In any strain, there will always be some red flowers, so take note, especially if you are a color -purist.  You will have to pull these if you dare, but I find that in any mix, the colors seem to work perfectly, and add to the Victorian elegance of the selections.

Mother of Pearl strain of Shirley Poppies


Success with Shirley Poppies correlated directly to seed strain, and seed source.   for unlike Iceland Poppies (P. nudicale), one cannot buy pre-started seedlings or plants at garden centers, and if you happen to find them, they will not grow as well as garden-sown plants.  If you desire poppies as I am showing in the photos here from my garden last year, the I suggest sourcing the gentle tinted strains - Sir Cedric Morris, now more commonly sold under the name 'Mother of Pearl', for one can replace the other, and both are variable - both strains which I highly recommend as they present perhaps the finest in color selection.


Prepare the soil by simple scratching the surface, if you are sowing in a raised bed, or turn over with a pitch fork and then rake away any rocks and sticks, to create a smooth surface where the seeds and sand can fall gently. Poppy seed needs light to germinate, so the surface texture before sowing should be relatively flat, and not furrowed, to minimize seed being covered too deeply once tamped down and watered in.

Poppy seed is extremely small, almost dust -like. Seed this small is best mixed into sand first, before sowing, which helps distribute the seed more evenly onto the surface of the soil.


Seed will often come in little, wax paper sachet's  within a traditional paper seed packet. Depending on the seed supplier, you may get only a few dozen of these precious tiny seeds, or nearly a teaspoon full. Most will provide only 30 - 100 seeds, and these  I mix a few packets of seed together with about 1 cup of dry sand, which I then carefully pour into a kitchen sieve with holes large enough to allow the seed and the sand to pass through ( this will take some practice, to find the perfect sieve). If you find a supplier that provides you with a lot of seed, don't be tempted to use too much, for a thick sowing is what you want to avoid. About 1/2 teaspoon of seed to 1 cup of sand before sowing a space which is 6 feet long by 2 feet wide will be sufficient.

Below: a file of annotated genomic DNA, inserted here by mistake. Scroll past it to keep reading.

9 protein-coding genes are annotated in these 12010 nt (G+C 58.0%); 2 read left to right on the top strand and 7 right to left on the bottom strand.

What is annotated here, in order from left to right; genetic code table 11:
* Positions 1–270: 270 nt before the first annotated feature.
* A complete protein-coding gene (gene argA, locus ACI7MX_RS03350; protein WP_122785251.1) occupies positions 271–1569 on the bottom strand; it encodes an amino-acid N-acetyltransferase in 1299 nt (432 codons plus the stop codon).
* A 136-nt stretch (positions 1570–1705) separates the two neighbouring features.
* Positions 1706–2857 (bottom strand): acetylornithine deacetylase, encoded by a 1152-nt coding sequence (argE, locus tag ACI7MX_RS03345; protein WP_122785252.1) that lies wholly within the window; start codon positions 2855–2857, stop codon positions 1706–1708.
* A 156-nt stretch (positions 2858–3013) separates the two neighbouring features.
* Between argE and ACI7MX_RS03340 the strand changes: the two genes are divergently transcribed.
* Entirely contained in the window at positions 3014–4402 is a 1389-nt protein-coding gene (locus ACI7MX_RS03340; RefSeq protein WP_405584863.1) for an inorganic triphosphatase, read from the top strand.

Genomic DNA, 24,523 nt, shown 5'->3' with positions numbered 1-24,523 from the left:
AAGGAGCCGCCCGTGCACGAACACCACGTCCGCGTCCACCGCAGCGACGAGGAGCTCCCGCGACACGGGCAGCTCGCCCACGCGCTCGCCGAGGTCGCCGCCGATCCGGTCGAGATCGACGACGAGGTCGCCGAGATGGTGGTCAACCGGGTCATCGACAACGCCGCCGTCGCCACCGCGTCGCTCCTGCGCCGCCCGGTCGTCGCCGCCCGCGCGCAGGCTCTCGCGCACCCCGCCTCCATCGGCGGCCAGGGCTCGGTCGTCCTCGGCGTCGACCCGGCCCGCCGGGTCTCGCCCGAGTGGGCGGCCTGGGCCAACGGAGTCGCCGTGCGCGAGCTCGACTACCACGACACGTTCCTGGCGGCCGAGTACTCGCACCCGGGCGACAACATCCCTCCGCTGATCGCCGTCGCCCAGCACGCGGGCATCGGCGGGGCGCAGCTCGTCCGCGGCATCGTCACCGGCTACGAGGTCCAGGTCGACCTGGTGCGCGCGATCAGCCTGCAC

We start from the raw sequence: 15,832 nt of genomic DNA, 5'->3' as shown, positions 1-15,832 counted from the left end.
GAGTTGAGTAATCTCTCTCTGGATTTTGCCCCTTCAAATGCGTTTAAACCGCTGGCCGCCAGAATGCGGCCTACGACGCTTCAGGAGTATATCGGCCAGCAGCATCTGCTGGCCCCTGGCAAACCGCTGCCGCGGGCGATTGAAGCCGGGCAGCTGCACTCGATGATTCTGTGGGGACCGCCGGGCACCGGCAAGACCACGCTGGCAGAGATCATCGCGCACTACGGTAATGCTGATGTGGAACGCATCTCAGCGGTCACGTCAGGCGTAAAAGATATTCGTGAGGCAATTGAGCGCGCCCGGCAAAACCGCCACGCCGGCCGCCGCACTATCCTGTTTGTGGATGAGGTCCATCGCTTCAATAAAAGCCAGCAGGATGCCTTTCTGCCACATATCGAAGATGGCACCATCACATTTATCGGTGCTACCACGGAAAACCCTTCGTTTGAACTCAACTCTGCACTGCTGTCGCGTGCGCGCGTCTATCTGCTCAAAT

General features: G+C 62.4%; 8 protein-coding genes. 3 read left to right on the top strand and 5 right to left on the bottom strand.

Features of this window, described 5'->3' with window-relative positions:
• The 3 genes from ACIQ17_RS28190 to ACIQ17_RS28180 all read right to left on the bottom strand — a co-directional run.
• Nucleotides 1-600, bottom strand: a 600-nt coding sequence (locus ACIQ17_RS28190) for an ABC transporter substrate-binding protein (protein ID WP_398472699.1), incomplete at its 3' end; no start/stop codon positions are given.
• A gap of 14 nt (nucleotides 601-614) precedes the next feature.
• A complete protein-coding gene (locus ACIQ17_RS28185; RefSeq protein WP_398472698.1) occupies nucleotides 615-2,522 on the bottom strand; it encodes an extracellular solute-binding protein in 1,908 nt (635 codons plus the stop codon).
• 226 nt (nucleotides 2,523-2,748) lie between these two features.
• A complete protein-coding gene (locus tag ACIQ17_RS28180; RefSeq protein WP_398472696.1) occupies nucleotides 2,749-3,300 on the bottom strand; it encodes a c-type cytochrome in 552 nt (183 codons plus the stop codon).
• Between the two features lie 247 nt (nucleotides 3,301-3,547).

All annual poppy seed is small, so tiny, it can be like dust. I find that mixing seed with sand before sowing makes not only the sowing an easier task, it helps separate the seed so that an even distribution can be achieved. All poppies dislike transplanting, as they are tap-rooted plants, and need to form a straight root with minimal or zero root disturbance. This is why one rarely finds annual poppies sold in garden centers, they are old fashioned annual which must be sown where they are to be grown.

After mixing the seed into coarse sand, the entire mixture is placed into a sieve with the proper hole dimension, to allow both the seed and sand to pass through evenly.

The seed and sand mixture is then 'dusted' onto the surface of the prepared bed. Remember - poppy seed needs light to germinate, so do not cover the seed, and be careful not to 'dust' the sand too liberally. A thinner application of seed is better than a thicker one. Strive for seeds distributed every 4 or 5 inches, as plants growing together will aid in staking, and help hold each other up.

Tamp and firm soil before watering.
Tap the sieve with the seed and sand mixture carefully over the prepared bed, in much the same way one would dust a cake with confectioners sugar. Follow up with a firm tamping of the ground to ensure that each tiny seed comes in contact with the soil. I use a scrap piece of wood, but you can use anything from a brick, to your boot if it is dry ( avoid using a damp muddy boot, for you risk picking up more seed than you are sowing).